Crash Bang Wallop
By Iain Martin
Published to mark the 30th anniversary of the financial revolution known as 'Big Bang', Crash Bang Wallop will tell the gripping story of how the changes introduced in the 1980s in the City of London transformed our world.Attitudes to money and the way we measure value and status were completely reshaped by Big Bang, and it had an extraordinary impact on politics, on style, on technology, on the class system, on questions of public ownership, and on the geography of London. Perhaps more than anything, Big Bang revolutionised the international markets, as the capital became a testing ground for financial globalisation, with huge repercussions for the global economy. The definitive insider's account of this critically important moment in modern history, Crash Bang Wallop will also explore what's next for global finance as it gets ready to undergo yet another revolution. 'Iain Martin tells it brilliantly, mixing fury-inducing narrative with an acute eye for the broader conclusion.' Observer
Churchill's Ministry of Ungentlemanly Warfare
By Giles Milton
'A magnificent story, brilliantly told. Read it!' Anthony HorowitzSix gentlemen, one goal - the destruction of Hitler's war machineIn the spring of 1939, a top secret organisation was founded in London: its purpose was to plot the destruction of Hitler's war machine through spectacular acts of sabotage. The guerrilla campaign that followed was to prove every bit as extraordinary as the six gentlemen who directed it. Winston Churchill selected them because they were wildly creative and thoroughly ungentlemanly. One of them, Cecil Clarke, was a maverick engineer who had spent the 1930s inventing futuristic caravans. Now, his talents were put to more devious use: he built the dirty bomb used to assassinate Hitler's favourite, Reinhard Heydrich. Another member of the team, William Fairbairn, was a portly pensioner with an unusual passion: he was the world's leading expert in silent killing. He was hired to train the guerrillas being parachuted behind enemy lines.Led by dapper Scotsman Colin Gubbins, these men - along with three others - formed a secret inner circle that planned the most audacious sabotage attacks of the Second World War. Winston Churchill called it his Ministry of Ungentlemanly Warfare. The six 'ministers', aided by a group of formidable ladies, were so effective that they single-handedly changed the course of the war.Told with Giles Milton's trademark verve and eye for detail, Churchill's Ministry of Ungentlemanly Warfare is thoroughly researched and based on hitherto unknown archival material. It is a gripping and vivid narrative of adventure and derring-do and is also, perhaps, the last great untold story of the Second World War.Previously published in hardback as The Ministry of Ungentlemanly Warfare.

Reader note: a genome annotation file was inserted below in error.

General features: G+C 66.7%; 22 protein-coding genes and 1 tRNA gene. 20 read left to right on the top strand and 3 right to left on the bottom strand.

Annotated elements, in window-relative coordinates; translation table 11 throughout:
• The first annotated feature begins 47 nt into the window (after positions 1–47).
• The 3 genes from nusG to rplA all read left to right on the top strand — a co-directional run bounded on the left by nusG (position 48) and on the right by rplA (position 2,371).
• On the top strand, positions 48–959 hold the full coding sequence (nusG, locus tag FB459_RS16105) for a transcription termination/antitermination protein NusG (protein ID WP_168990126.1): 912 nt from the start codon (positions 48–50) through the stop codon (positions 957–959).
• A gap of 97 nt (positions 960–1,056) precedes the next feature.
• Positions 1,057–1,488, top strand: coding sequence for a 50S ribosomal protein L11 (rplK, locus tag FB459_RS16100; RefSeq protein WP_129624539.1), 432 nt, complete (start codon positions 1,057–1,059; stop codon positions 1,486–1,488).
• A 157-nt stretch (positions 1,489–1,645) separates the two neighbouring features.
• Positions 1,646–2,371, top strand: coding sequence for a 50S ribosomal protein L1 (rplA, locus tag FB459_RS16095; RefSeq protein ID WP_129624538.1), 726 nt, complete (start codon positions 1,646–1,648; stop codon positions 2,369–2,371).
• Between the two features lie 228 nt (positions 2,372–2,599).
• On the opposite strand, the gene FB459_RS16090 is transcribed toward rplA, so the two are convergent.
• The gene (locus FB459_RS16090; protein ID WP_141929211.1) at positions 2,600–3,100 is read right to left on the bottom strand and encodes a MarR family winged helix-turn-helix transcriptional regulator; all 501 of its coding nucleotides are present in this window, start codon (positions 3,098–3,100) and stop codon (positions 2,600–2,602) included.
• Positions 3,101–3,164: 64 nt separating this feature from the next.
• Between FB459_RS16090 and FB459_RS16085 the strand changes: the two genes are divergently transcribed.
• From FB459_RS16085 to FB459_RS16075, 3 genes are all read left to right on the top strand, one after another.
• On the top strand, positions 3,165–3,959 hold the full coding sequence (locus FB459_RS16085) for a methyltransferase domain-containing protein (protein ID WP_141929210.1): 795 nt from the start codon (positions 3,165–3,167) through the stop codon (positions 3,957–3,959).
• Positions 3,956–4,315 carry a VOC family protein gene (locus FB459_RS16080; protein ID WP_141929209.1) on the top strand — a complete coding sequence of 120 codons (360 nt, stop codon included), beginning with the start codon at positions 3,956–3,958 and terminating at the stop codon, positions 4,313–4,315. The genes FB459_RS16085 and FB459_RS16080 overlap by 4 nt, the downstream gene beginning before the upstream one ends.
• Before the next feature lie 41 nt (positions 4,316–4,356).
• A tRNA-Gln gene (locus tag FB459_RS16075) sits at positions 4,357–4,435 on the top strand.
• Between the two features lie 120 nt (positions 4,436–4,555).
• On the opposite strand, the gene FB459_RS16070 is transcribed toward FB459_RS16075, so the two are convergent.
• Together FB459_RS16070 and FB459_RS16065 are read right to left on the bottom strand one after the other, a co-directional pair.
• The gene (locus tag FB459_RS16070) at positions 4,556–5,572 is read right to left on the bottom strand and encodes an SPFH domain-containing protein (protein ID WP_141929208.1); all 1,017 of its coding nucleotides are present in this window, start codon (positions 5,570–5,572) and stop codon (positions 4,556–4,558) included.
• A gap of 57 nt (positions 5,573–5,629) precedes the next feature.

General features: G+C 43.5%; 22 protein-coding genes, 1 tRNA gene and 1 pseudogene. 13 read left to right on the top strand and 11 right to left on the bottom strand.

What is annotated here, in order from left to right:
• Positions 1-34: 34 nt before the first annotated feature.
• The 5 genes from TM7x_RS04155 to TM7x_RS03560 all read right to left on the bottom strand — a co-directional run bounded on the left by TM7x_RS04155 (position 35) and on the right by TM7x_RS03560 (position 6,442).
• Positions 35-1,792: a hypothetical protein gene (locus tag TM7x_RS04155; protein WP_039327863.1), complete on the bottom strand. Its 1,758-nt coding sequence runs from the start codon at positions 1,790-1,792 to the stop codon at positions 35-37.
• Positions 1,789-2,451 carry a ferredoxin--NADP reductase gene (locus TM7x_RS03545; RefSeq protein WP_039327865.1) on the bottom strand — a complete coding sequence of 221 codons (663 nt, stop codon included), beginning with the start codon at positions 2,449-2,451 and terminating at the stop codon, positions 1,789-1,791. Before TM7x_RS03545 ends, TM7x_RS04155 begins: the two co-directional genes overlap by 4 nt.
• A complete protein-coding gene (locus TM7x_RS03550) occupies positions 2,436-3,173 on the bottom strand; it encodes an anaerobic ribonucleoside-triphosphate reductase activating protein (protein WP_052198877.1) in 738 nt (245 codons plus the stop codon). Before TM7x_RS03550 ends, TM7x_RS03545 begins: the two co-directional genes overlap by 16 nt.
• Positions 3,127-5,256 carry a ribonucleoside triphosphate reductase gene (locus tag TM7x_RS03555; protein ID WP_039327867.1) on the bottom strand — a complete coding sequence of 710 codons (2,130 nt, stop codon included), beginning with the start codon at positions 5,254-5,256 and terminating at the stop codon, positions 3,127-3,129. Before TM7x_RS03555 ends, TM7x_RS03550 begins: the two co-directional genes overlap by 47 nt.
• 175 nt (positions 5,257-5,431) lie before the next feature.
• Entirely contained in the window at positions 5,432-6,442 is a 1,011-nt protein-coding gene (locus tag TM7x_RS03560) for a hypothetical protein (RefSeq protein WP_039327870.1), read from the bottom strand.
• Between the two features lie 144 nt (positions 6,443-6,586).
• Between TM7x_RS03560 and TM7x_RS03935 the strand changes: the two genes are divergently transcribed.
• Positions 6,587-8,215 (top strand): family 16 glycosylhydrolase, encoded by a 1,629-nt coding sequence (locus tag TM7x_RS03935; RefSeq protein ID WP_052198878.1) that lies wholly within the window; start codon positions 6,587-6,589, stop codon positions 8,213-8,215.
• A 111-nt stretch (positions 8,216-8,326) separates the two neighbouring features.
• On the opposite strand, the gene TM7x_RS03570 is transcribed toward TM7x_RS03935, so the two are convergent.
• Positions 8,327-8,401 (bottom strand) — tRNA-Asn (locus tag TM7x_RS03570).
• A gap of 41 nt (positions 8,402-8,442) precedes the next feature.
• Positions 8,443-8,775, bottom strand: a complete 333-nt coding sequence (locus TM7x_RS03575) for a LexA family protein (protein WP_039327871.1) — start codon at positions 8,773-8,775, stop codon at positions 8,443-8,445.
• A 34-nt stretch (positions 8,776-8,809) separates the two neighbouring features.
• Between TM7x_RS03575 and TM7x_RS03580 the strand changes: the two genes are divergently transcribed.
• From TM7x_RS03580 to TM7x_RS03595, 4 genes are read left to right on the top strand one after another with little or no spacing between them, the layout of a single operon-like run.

By Kabir Sehgal
Money isn't just coins, bank notes or clamshells; it is more than a store of value or unit of payment. It's an idea, a transformative player in how we view, cope, and harmonise with the world. Money isn't just what makes the world go around; it is largely what makes each of us go around.In Coined, Kabir Sehgal travels the world while presenting a multidimensional portrait of currency through the ages. He explores the origin of exchange in the Galapagos Islands, searches for hoards of coins from an ancient civilization in Bangladesh, and learns about the art that appears on money from coin collectors in Vietnam. He takes you from the vaults beneath the Federal Reserve in New York to a beehive where pollen can be understood as a natural form of exchange. He details the birth of money, to its place in our culture, to how the obsession for it can lead to death and destruction, all the while mixing engaging and entertaining stories from the front lines of global currency exchange with extensive, thoughtful research. The story of money is rich and varied because it is our story.
Classical World: All That Matters
By Alastair J. L. Blanshard